Gringsing, the Bali textile, was most profoundly influenced by Patola. Greensing has been dubbed “Indonesia’s answer to India’s Patola”. Greensing comes in three colors, representing the harmony of the universe. The background color is white, representing the upper world; blue and black represent the lower world; brown and red represent the human world. Brown-red is the dominant color, and Patola patterns such as geometric or vegetal patterns are very eye-catching.
The residents who make Greensing claim that they may be descendants of Indian immigrants, which may also be a spontaneous honor for mastering traditional skills. Under the influence of Patola, Greensing changed from single-sided weaving to double-sided weaving. The admiration and worship caused by this complex craft made the local people very conscious of cherishing and protecting even tiny fragments. will also be collected. Greensing, like Patola, was believed to have medicinal properties and apotropaic powers, and was especially prominent on ritual occasions. Only when people wear greensing made of Patola techniques and with Patola patterns can they prove their qualifications and sacred rights to participate in the ceremony.
Sumba is a sparsely populated island in central Indonesia. In their textile patterns, figures such as skulls, trees and naked men can be seen intertwined with patola patterns. Skulls are a representative image of Sumba Island because the local ethnic groups have had the custom of headhunting since ancient times. Skulls woven using the Patola technique are believed to bless people’s mental and physical health.
Combu is a long coat worn by men in Sumba Island. In the past, it was specially prepared for nobles. It is made of two pieces of patola sewn together from the middle. The pattern on the patola should be symmetrical from top to bottom and left and right. Among these patterns, there are many images of skulls, which were considered slaves and even served the nobles after death. After the death of these nobles, like the Egyptian pharaohs, they would also be mummified, and it was the patola made of silk that was used to wrap their bodies. The original basic hue of kombu was light red, but taking inspiration from Patola, the resulting pattern was composed of red, blue and white, symbolizing the Holy Trinity, and is still revered today.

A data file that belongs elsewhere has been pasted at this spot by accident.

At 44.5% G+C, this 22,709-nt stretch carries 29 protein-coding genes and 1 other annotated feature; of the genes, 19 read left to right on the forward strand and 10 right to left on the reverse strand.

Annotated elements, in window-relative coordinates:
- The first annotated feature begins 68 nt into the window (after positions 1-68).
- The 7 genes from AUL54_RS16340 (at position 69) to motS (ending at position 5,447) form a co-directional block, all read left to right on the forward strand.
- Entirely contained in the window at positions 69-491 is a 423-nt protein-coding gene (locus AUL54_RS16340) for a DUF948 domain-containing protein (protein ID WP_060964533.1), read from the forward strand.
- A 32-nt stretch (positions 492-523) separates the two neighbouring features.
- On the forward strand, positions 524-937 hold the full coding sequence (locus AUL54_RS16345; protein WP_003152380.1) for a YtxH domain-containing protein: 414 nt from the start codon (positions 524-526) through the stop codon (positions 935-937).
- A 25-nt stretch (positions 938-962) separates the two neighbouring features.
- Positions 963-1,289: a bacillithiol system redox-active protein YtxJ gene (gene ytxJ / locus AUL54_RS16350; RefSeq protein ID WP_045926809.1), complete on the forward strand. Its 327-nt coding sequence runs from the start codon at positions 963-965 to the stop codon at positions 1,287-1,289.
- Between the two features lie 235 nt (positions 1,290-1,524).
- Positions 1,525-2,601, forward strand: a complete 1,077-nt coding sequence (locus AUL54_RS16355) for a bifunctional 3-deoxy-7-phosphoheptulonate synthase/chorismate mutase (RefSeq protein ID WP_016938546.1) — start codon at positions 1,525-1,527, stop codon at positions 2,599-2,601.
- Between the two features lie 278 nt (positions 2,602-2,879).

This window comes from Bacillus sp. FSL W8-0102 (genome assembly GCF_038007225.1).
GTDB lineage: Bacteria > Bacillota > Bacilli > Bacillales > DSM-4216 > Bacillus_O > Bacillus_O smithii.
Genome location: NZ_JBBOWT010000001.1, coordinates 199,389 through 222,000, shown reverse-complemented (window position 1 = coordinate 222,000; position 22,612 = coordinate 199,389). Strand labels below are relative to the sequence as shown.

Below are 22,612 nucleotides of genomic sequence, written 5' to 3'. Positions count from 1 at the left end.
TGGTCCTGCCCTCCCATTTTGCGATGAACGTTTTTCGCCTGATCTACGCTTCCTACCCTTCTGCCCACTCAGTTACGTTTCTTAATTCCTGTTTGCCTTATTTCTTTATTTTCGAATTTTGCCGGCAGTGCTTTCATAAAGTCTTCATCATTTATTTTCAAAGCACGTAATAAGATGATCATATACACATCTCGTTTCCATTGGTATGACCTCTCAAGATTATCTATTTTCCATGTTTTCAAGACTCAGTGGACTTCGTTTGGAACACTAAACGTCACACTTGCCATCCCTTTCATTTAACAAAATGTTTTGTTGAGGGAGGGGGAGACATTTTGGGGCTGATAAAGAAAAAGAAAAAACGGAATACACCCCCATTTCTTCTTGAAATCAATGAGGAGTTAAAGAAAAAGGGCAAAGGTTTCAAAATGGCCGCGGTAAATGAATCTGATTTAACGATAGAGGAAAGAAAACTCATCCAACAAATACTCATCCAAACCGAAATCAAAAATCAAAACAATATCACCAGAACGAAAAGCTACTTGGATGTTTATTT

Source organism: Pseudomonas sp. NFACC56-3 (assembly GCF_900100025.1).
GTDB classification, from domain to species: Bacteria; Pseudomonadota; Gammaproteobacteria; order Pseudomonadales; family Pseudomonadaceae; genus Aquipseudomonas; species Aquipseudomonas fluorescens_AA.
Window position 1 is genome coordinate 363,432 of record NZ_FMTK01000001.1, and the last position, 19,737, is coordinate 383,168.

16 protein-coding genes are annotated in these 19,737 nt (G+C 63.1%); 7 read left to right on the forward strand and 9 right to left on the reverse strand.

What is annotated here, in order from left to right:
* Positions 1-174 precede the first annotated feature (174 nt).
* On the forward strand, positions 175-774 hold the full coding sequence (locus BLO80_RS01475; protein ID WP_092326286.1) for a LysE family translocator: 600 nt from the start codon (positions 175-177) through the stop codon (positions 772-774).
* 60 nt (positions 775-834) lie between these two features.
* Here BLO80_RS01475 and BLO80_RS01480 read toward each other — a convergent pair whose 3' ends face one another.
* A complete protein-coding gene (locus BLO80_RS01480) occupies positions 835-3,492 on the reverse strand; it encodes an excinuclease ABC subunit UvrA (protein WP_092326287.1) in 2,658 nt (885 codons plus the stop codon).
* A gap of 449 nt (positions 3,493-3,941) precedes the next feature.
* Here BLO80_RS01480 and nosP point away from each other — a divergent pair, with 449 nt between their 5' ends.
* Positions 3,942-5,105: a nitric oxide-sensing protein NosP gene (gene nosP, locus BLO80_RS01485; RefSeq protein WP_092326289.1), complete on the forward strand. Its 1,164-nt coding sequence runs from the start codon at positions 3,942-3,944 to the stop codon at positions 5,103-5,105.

Ceremonial fabrics are considered the most precious textiles among the Iban tribe in northern Kalimantan. When the Iban people hold birth, death, war, festival, religious and other ceremonies, the most important part is headhunting. In order to encourage men to bravely carry out this link, women make this kind of fabric. In the past, ceremonial fabrics were in the form of weft knitting and decorated with geometric patterns. Later, Patola’s weaving skills and pattern construction were integrated, and they were given symbols of power.
Patola with skull pattern
Ceremonial fabrics using the Patola technique
Patola’s influence can also be seen in textile culture elsewhere. In Sau, near the island of Timor, ordinary people can use patola with an eight-pointed star flower basket pattern, but this is only used by the royal family in places such as Sumatra and Jambi. In Flores, women’s skirts and nobles’ blankets are made using Patola techniques, and the patterns are also Patola’s unique flower themes. On Lombok Lung Island, men usually have elegant Patola patterns on their shawls and skirts. For example, the image of an elephant is a version originating from India. In Lombok, many patterns similar to Patola are incorporated into the fabrics of the Sasak people.
In general, after the 12th century, the Indian Patola entered Indonesia and had a profound impact on the local textile culture. Including the batik shirt, the national dress of Indonesia, the layout of the shoulders is consistent with Patola, such as having a central field pattern and two narrow longitudinal edges. To this day, the residents of Bali are still able to skillfully use this traditional double-sided printing and dyeing technique to produce patola. These new products, which are constantly improved and developed, have won the favor of tourists from all over the world. In the early days, Patola was included in the category of mysterious culture by the Indonesians due to its rarity, preciousness, and properties as a gift. It appeared in various ritual occasions and continues to this day. From the perspective of cultural derivation and spread, Patola is not only Indian, but also Indonesian.